Other restaurants recommended by Dr. Smith include the following:

  • Eddie V’s Prime Seafood; seafood and steak (789 W. Harbor Dr.)
  • Richard Walker’s Pancake House; hearty breakfast staples, closes early (520 Front St.)
  • Roy’s; Hawaiian fusion (333 W. Harbor Dr.)
  • Ruth’s Chris; upmarket steakhouse (1355 N. Harbor Dr.)
  • Seasons 52; seasonal American and wine (789 W. Harbor Dr.)
  • Dr. Tasto suggests visitors check out Herb & Wood (2210 Kettner Blvd.), which offers “rustic, wood-fired dishes and old-school cocktails,” and is his current favorite restaurant. He also likes Mister A’s (2550 Fifth Ave.), described as French-hued American cooking, and Island Prime.

Dr. Tasto also recommends the following restaurants:

  • Blue Point Coastal Cuisine; seafood, raw bar, classic cocktails (565 Fifth Ave.)
  • CUCINA urbana; contemporary Italian (505 Laurel St.)
  • The Field Irish Pub; Irish fare, draft beer (544 Fifth Ave.)
  • George’s at the Cove; seafood-centric cuisine (1250 Prospect St., La Jolla)
  • Grant Grill Lounge; seasonal California fare (326 Broadway)
  • Indigo Grill; creative take on Latin cooking (1536 India St.)
  • Marine Room; select seafood and French fare (2000 Spindrift Dr., La Jolla)
  • NOBU San Diego; sushi (207 Fifth Ave.)
  • Stone Brewing World Bistro & Gardens; gastropub (2816 Historic Decatur Rd.)

Finally, after a good meal, Dr. Page suggests visitors drive to the Hillcrest neighborhood and visit Extraordinary Desserts (2929 Fifth Ave.), which offers a variety of gourmet desserts.

“Join the long, but rapidly moving line and get some fantastic dessert!” she said.

Other activities
San Diego also offers several options for the golfer: Torrey Pines, where the US Open is often held, and the San Diego Country Club. The San Diego Country Club is restricted to members and their guests.

For baseball fans, the second round of the 2017 World Baseball Classic will be held March 14–19 at Petco Park in San Diego.

“Petco Park is spectacular,” said Dr. Tasto. “It’s one of the best stadiums in Major League Baseball. There will be opportunities to attend a game or just even tour the park.”

Other popular visitor activities include walking through the various neighborhoods. Many visitors will stay in or near the Gaslamp Quarter, which is filled with restaurants and historic buildings.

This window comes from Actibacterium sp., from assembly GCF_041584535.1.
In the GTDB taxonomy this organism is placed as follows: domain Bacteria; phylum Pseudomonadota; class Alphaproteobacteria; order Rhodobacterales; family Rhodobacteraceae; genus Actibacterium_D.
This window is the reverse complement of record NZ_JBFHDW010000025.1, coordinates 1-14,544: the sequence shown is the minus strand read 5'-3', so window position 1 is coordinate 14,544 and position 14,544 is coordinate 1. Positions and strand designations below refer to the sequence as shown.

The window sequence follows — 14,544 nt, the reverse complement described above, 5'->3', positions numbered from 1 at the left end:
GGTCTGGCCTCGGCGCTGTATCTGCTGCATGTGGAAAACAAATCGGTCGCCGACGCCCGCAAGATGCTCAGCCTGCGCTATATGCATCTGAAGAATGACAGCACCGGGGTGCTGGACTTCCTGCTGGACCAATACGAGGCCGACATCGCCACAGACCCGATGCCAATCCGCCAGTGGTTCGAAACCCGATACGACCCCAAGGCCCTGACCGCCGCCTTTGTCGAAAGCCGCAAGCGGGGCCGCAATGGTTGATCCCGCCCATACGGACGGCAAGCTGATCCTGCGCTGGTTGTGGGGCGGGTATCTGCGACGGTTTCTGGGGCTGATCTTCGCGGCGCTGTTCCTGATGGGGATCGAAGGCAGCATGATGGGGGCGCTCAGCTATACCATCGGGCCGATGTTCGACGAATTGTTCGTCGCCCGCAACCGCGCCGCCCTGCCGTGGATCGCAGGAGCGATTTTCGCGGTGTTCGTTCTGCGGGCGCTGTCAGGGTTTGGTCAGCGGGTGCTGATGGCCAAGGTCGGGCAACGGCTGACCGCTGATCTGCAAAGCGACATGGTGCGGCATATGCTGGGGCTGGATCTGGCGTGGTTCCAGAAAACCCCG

Dr. Page recommends Little Italy, North Park, and Hillcrest as good areas to wander and take in the sights, as well as La Jolla, which offers dining, shopping, art galleries, snorkeling, as well as plenty of opportunities to see seals and sea lions.

With respect to neighborhoods, Dr. Tasto offers some recommendations based on experience.

“The Gaslamp is going to be extremely crowded,” he explained, “and the restaurants there, although there are many good ones, can be sort of touristy. In addition, Academy attendees will be competing for space with baseball fans, and on Friday night, St. Patrick’s Day crowds.

“Little Italy is just a mile away and has excellent restaurants, but my first choice would be Bankers Hill,” he continued. “It’s about a 10-minute cab ride from the convention center and has some great restaurants. La Jolla is excellent as well, and about 20 minutes away. The farther out you go, the less you’ll be competing with walkers and convention-goers.”

During the last several AAOS Annual Meetings, Dr. Smith has been organizing yoga, tai chi, and bicycling opportunities for attendees.

“These events are really intended to be parts of a surgeon’s burnout prevention strategy,” he said.

As of this writing, Dr. Smith has two yoga sessions planned: one at 4:30 p.m. on Wednesday, March 15, and another at 6:00 a.m. on Friday, March 17. The yoga classes and a yet-unscheduled Tai Chi class will be held at the Embarcadero Marina Park South.

In addition, Dr. Smith is matching up bicyclists to coordinate a few rides during the week depending upon attendee schedules, experience levels, and interests. Whether participating in the “official” rides or not, he has made arrangements with a local company so riders can rent bicycles, which the company will drop off and pick up at the renter’s hotel or a central meeting point.

For more information on the bicycles, bike rides, and the yoga and tai chi classes, contact Dr. Smith at jeff@jeffsmithmd.com and ask to be added to the information mailing list.

Peter Pollack is the electronic content specialist for AAOS Now. He can be reached at ppollack@aaos.org